“Beginnings” are always exciting and surely nothing can be more exciting than the earliest forms of life. Fossils, I thought might be the perfect place to start my year of exploring the world of Beasts. This first week then will explore my local fossils. I live by Grafham Reservoir whose shoreline is littered with shelly fossils. They are mostly Gryphaea remains, otherwise known, delightfully, as “devils toenails”.
This beautiful image is from the Natural History Museum’s page on the Gryphaea of Lyme Regis.
The ones we see here are much more weathered and misshapen but there is still the magic feeling of handling something so very ancient. They are from the early Jurassic period approx 199-189 million years ago. There must be millions of them here. Most of the ones from the shore here look like this:
Devils Toenails from Grafham Reservoir shore Jan 2014
A typical piece of the “shingle”in today’s sun. It’s mostly made up of bits of graphaea from a bay on the reservoir that I, really creatively, call Devil’s Toe Nail Cove.
Devils Toenails 2012 Sketches from earlier P&L post, inspired by their odd shapes. In life the Gryphaea were bivalves and relatives of our oysters. From Bristol University’s site Fossil Types
GRYPHAEA (or Devil’s Toenail): An extinct genus of bivalve. It is believed to have been an unattached recumbent recliner on the sea floor, with its very own self-righting mechanism if a strong current knocked it out of the sediment.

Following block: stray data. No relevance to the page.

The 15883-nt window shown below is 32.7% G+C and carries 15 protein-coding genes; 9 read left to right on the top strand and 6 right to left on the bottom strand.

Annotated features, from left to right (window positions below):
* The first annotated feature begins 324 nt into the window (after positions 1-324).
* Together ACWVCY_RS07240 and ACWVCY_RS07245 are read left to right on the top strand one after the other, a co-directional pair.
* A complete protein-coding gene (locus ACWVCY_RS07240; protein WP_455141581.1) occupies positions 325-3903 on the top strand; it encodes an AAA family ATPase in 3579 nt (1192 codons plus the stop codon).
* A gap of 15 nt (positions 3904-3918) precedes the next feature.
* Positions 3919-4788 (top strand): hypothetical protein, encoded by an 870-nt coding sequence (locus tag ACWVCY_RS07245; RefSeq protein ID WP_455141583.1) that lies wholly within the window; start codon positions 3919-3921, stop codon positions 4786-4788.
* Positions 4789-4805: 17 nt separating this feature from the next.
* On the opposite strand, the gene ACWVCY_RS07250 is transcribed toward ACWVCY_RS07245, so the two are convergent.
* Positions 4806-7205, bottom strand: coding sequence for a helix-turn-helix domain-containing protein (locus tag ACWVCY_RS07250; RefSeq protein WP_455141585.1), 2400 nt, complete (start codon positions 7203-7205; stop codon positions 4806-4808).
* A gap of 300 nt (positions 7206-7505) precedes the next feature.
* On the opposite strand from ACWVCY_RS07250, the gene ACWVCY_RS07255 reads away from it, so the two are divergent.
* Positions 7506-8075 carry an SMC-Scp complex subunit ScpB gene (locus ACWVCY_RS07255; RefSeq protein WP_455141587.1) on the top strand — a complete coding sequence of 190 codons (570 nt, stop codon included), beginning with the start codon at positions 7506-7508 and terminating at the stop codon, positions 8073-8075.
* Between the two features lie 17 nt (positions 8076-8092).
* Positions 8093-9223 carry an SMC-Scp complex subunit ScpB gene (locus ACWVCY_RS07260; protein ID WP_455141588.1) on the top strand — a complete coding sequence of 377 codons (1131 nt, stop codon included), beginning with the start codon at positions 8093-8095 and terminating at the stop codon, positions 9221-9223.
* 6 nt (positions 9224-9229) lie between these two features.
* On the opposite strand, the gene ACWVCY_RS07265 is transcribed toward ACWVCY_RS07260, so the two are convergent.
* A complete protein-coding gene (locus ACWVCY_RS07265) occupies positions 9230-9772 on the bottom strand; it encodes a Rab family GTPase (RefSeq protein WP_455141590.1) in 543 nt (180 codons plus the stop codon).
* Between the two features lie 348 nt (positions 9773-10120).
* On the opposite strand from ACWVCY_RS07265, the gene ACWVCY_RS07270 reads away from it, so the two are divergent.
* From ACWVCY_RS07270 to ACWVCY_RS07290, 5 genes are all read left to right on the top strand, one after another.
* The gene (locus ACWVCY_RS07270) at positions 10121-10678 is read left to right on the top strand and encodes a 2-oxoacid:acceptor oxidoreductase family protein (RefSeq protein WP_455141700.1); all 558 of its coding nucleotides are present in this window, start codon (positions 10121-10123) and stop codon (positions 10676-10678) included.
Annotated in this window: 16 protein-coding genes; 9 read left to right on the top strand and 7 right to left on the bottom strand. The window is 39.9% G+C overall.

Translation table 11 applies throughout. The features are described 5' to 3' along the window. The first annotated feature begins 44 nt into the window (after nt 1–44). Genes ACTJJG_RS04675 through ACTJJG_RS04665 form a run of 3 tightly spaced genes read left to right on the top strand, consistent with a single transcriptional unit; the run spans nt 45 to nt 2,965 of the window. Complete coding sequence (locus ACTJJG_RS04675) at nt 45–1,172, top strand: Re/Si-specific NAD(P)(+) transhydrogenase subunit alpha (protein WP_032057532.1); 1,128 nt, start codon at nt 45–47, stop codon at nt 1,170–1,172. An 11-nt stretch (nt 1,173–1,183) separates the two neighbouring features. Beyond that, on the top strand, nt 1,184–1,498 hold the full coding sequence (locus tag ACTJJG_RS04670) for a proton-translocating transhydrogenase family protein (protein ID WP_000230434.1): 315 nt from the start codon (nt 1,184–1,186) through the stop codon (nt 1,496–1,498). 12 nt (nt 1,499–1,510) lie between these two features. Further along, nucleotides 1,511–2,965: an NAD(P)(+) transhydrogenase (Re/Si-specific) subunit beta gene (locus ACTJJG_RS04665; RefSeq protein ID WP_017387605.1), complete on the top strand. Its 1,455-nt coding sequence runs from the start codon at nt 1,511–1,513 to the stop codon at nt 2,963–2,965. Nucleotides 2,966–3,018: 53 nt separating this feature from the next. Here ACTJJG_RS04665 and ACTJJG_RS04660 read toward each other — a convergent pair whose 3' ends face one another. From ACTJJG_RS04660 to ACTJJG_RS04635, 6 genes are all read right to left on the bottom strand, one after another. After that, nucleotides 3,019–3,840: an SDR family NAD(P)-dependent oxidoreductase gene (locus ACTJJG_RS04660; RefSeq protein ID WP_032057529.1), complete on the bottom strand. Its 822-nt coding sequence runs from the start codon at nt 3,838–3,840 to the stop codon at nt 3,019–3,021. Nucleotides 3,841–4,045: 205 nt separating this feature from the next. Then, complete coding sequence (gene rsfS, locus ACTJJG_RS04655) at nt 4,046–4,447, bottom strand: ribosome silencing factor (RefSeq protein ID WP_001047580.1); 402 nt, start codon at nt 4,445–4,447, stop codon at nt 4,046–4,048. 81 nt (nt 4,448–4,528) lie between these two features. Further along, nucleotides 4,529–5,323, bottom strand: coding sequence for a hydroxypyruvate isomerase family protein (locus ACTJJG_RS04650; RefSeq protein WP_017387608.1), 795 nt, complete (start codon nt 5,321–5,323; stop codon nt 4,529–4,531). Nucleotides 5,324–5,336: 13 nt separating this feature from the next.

“As a bivalve it possesses two valves. The valves are markedly unequal in size and shape, the left valve is strongly incurved, the right valve is small and flat. The left shell is thick and its surface is marked with numerous ridges. They lived on the sea floor with the flat right valve facing up, it probably acted like a lid, when open allowing water carrying oxygen and nutrients to flow in and be filtered out of the water.”
Having read this, it now makes more sense of the shape.
Devil’s Toenails: Graphaea Fossils from Grafham Water
Pencil on cartridge 8 x10”
I did find one today with a fraction of the “lid” intact. See the drawing top left. It explains some other odd shaped things I have found.
The name does seem rather obvious when you see the gnarled and twisted shapes. Some may have thought they were the actual toenails of demons. In that case there were legions of demons around Grafham, which could account for quite a bit. More about these strange creatures, other local fossils and their inhabitants tomorrow.